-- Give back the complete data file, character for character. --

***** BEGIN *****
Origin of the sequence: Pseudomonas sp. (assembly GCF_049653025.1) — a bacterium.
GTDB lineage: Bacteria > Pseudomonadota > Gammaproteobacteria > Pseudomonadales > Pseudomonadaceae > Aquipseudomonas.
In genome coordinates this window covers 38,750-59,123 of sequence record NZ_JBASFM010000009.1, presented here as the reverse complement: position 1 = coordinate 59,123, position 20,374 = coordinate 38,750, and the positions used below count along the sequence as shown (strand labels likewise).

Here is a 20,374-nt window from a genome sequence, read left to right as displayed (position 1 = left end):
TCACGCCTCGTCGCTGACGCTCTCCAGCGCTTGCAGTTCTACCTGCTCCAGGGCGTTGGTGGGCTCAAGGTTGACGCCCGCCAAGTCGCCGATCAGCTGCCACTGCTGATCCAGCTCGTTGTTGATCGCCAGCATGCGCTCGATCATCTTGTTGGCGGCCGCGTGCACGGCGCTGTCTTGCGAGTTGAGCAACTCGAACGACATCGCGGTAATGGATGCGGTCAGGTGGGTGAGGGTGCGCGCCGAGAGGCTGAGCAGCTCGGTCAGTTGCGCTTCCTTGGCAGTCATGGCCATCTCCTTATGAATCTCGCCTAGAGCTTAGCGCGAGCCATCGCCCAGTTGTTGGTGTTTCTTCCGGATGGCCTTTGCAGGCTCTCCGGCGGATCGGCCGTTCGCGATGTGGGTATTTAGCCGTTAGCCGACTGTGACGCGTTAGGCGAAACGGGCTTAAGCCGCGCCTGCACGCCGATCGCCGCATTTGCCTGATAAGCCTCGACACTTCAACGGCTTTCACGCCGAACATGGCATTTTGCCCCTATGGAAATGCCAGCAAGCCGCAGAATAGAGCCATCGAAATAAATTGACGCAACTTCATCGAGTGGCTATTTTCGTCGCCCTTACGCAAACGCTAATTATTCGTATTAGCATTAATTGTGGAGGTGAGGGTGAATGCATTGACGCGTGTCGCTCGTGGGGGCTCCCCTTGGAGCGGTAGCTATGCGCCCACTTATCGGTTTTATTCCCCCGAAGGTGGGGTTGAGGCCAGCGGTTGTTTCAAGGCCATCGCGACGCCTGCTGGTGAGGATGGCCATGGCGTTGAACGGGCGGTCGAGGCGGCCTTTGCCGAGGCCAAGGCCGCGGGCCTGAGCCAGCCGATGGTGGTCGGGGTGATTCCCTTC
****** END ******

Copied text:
Origin of the sequence: Pseudomonas sp. (assembly GCF_049653025.1) — a bacterium.
GTDB lineage: Bacteria > Pseudomonadota > Gammaproteobacteria > Pseudomonadales > Pseudomonadaceae > Aquipseudomonas.
In genome coordinates this window covers 38,750-59,123 of sequence record NZ_JBASFM010000009.1, presented here as the reverse complement: position 1 = coordinate 59,123, position 20,374 = coordinate 38,750, and the positions used below count along the sequence as shown (strand labels likewise).

Here is a 20,374-nt window from a genome sequence, read left to right as displayed (position 1 = left end):
TCACGCCTCGTCGCTGACGCTCTCCAGCGCTTGCAGTTCTACCTGCTCCAGGGCGTTGGTGGGCTCAAGGTTGACGCCCGCCAAGTCGCCGATCAGCTGCCACTGCTGATCCAGCTCGTTGTTGATCGCCAGCATGCGCTCGATCATCTTGTTGGCGGCCGCGTGCACGGCGCTGTCTTGCGAGTTGAGCAACTCGAACGACATCGCGGTAATGGATGCGGTCAGGTGGGTGAGGGTGCGCGCCGAGAGGCTGAGCAGCTCGGTCAGTTGCGCTTCCTTGGCAGTCATGGCCATCTCCTTATGAATCTCGCCTAGAGCTTAGCGCGAGCCATCGCCCAGTTGTTGGTGTTTCTTCCGGATGGCCTTTGCAGGCTCTCCGGCGGATCGGCCGTTCGCGATGTGGGTATTTAGCCGTTAGCCGACTGTGACGCGTTAGGCGAAACGGGCTTAAGCCGCGCCTGCACGCCGATCGCCGCATTTGCCTGATAAGCCTCGACACTTCAACGGCTTTCACGCCGAACATGGCATTTTGCCCCTATGGAAATGCCAGCAAGCCGCAGAATAGAGCCATCGAAATAAATTGACGCAACTTCATCGAGTGGCTATTTTCGTCGCCCTTACGCAAACGCTAATTATTCGTATTAGCATTAATTGTGGAGGTGAGGGTGAATGCATTGACGCGTGTCGCTCGTGGGGGCTCCCCTTGGAGCGGTAGCTATGCGCCCACTTATCGGTTTTATTCCCCCGAAGGTGGGGTTGAGGCCAGCGGTTGTTTCAAGGCCATCGCGACGCCTGCTGGTGAGGATGGCCATGGCGTTGAACGGGCGGTCGAGGCGGCCTTTGCCGAGGCCAAGGCCGCGGGCCTGAGCCAGCCGATGGTGGTCGGGGTGATTCCCTTC